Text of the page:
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Government warned to act over growing risk to material supply

15 July 2014

EEF, the manufacturers' organisation, is warning the Government to act over the growing risk to material supply as the UK approaches the 'end of an era'.


A new report – Materials for Manufacturing: Safeguarding Supply – by EEF warns the Government to act over escalating risks to the UK’s supply of essential materials. It says that the global growth in middle-class consumers, increased demand for all commodities and an over-reliance on China for strategic supplies, is leaving the UK vulnerable. But, while other manufacturing nations have strategies in place to shield their economies from resource risks, the UK is lagging behind.


Globally, the consuming middle classes are expected to swell from 1.8 to 4.9 billion people by 2030. Demand for all commodities is expected to rocket by 30 to 80% by 2030. However, the UK’s supply of essential materials – ranging from silicon metal and rare earth elements through to coking coal – is concentrated. China is the leading supplier of materials to the UK, producing 22 of 38 elements of strategic economic value. These are minerals and metals that are vital to British manufacturing. 


The report cautions that we are coming to the end of an era. During the 20th century resources became progressively cheaper and this underpinned global economic growth. At the same time, growing demand was offset by expanded supply and increases in productivity. This no longer appears to be the case – the past decade has reversed a 100-year decline in resource prices as demand for commodities has surged.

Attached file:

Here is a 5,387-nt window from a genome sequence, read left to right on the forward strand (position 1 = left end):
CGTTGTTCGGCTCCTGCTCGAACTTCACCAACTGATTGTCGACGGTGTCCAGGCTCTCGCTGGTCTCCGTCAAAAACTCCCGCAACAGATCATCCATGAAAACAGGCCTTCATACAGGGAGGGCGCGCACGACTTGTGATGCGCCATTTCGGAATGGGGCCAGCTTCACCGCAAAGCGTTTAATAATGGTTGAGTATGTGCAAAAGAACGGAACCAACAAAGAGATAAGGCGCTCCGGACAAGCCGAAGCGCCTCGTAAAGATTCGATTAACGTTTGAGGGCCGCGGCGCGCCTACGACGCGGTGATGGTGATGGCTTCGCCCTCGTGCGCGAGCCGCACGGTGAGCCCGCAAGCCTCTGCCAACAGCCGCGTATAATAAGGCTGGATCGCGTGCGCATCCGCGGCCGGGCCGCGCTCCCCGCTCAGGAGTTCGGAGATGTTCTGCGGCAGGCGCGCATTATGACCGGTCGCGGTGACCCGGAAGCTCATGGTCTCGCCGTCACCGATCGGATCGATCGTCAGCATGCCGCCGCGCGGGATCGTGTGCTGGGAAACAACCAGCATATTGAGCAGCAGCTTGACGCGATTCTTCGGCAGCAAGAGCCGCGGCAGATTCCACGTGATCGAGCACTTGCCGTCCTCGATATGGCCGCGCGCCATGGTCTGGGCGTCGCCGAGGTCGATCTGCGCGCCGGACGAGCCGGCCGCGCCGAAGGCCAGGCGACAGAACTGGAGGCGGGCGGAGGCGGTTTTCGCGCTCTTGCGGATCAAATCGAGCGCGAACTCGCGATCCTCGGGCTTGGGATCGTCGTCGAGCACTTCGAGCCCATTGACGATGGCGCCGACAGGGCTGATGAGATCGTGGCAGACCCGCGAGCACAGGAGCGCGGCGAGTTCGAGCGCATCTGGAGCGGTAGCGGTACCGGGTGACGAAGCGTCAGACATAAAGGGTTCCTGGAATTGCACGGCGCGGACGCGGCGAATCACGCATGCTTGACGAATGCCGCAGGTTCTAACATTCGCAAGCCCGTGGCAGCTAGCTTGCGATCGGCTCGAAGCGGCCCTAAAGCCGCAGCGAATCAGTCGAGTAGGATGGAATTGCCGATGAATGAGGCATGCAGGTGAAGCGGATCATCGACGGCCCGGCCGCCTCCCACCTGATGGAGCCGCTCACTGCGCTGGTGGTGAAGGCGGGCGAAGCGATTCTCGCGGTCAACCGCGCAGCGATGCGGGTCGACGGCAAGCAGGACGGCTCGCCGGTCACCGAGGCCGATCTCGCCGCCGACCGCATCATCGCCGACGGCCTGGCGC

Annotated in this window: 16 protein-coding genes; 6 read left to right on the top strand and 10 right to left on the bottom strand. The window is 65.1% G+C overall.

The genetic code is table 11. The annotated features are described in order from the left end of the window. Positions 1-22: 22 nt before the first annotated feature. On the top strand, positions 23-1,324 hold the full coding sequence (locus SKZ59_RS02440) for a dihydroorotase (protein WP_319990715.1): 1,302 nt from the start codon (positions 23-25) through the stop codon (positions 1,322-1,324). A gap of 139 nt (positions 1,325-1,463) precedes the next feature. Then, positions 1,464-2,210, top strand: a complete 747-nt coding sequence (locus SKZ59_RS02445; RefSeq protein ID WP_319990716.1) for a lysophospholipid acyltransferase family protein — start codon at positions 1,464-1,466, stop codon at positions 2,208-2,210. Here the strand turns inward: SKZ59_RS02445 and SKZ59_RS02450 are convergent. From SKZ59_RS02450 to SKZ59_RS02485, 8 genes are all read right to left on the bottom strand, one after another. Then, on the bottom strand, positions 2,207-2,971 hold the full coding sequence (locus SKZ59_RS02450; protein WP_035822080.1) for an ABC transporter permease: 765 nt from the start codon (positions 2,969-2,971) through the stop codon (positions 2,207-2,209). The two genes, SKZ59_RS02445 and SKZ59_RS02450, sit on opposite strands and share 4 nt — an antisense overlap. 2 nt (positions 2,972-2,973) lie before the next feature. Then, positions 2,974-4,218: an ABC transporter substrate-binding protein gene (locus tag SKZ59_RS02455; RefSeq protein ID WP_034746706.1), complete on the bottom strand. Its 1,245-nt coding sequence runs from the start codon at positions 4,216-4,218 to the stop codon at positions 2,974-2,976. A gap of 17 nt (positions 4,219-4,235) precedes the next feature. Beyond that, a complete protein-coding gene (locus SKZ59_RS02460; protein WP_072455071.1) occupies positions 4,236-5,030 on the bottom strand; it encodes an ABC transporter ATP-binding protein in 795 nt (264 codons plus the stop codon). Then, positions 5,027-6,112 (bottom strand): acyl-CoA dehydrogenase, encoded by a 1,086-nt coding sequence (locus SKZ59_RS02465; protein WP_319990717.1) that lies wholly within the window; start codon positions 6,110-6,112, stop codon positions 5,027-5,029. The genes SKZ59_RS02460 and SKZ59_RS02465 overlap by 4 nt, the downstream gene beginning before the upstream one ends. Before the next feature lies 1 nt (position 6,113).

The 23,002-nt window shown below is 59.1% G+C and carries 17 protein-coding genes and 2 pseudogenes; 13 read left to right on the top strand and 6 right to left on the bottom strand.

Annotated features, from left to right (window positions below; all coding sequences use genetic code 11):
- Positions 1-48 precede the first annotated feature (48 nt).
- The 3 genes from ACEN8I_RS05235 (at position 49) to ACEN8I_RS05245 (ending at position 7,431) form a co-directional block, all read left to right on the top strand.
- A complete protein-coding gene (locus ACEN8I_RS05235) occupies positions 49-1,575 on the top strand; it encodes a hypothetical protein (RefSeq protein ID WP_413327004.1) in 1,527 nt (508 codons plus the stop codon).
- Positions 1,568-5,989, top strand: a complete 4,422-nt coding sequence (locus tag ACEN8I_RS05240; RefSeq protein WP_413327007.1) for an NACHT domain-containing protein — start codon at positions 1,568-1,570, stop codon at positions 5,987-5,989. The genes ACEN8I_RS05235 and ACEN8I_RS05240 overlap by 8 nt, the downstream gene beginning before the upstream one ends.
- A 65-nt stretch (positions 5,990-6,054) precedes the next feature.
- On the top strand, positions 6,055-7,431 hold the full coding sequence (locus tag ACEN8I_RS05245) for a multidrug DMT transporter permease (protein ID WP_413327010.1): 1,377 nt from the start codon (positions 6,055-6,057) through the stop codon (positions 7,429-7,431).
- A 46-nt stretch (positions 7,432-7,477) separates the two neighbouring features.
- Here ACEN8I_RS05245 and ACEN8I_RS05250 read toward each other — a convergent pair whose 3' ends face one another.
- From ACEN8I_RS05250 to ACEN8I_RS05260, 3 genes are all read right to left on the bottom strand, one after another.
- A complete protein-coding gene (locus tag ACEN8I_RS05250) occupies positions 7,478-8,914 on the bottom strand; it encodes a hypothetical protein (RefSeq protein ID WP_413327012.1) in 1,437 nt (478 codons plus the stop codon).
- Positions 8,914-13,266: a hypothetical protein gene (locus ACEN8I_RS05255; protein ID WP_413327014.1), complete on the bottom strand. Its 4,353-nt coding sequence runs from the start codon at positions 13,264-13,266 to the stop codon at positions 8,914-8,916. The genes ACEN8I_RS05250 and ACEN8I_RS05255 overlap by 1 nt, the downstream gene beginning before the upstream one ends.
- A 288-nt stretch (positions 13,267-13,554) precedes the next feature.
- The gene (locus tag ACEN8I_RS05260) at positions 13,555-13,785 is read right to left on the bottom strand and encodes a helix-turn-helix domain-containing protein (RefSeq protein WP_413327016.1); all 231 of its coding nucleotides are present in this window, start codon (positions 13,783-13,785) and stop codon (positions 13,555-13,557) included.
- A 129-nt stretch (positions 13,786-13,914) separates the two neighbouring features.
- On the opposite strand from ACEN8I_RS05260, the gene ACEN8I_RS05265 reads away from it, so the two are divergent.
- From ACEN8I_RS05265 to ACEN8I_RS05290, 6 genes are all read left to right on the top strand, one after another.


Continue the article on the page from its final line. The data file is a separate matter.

In 2010 the EU deemed 14 materials to have supply risks. This has now increased to 20 and includes materials used in consumer electronics and telecoms products, engineering/construction, agriculture, aerospace and steel and aluminium production, to name just a few. Competitor nations, such as Germany and the USA, have already implemented sophisticated resource strategies seeking to minimise supply risks, enhance resource productivity and regulate waste for economic value. The EEF says the UK Government has so far responded weakly. 


EEF is now urging the Government to move to mitigate material supply risks by: 

•  Establishing an Office of Resource Management to strategically co-ordinate action across Whitehall

•  Thoroughly and regularly assessing material supply risks and vulnerabilities

•  Providing stronger incentives for resource efficiency to help overcome market failures

•  Regulating waste so that we extract more economic value from what we discard.


Susanne Baker, senior policy advisor at  EEF, says: "As we approach the end of an economic era we cannot afford to be left under-prepared and over-exposed. Manufacturers have sounded the alarm over the growing risks to material supply and others are now picking up the clarion call. But while competitor nations are already taking evasive action, our Government is in danger of burying its head in the sand.


"Resource security is dynamic and complex. It requires a flexible response working in close cooperation with industry and other stakeholders. But key to this must be a joined-up, thought-through approach across relevant policy areas. Given how crucial material supplies are to the UK’s wealth and economic stability, there is a clear case for a new Office of Resource Management to act as a central hub of expertise, data and stakeholder liaison and to co-ordinate the UK’s response to these risks.” 


 
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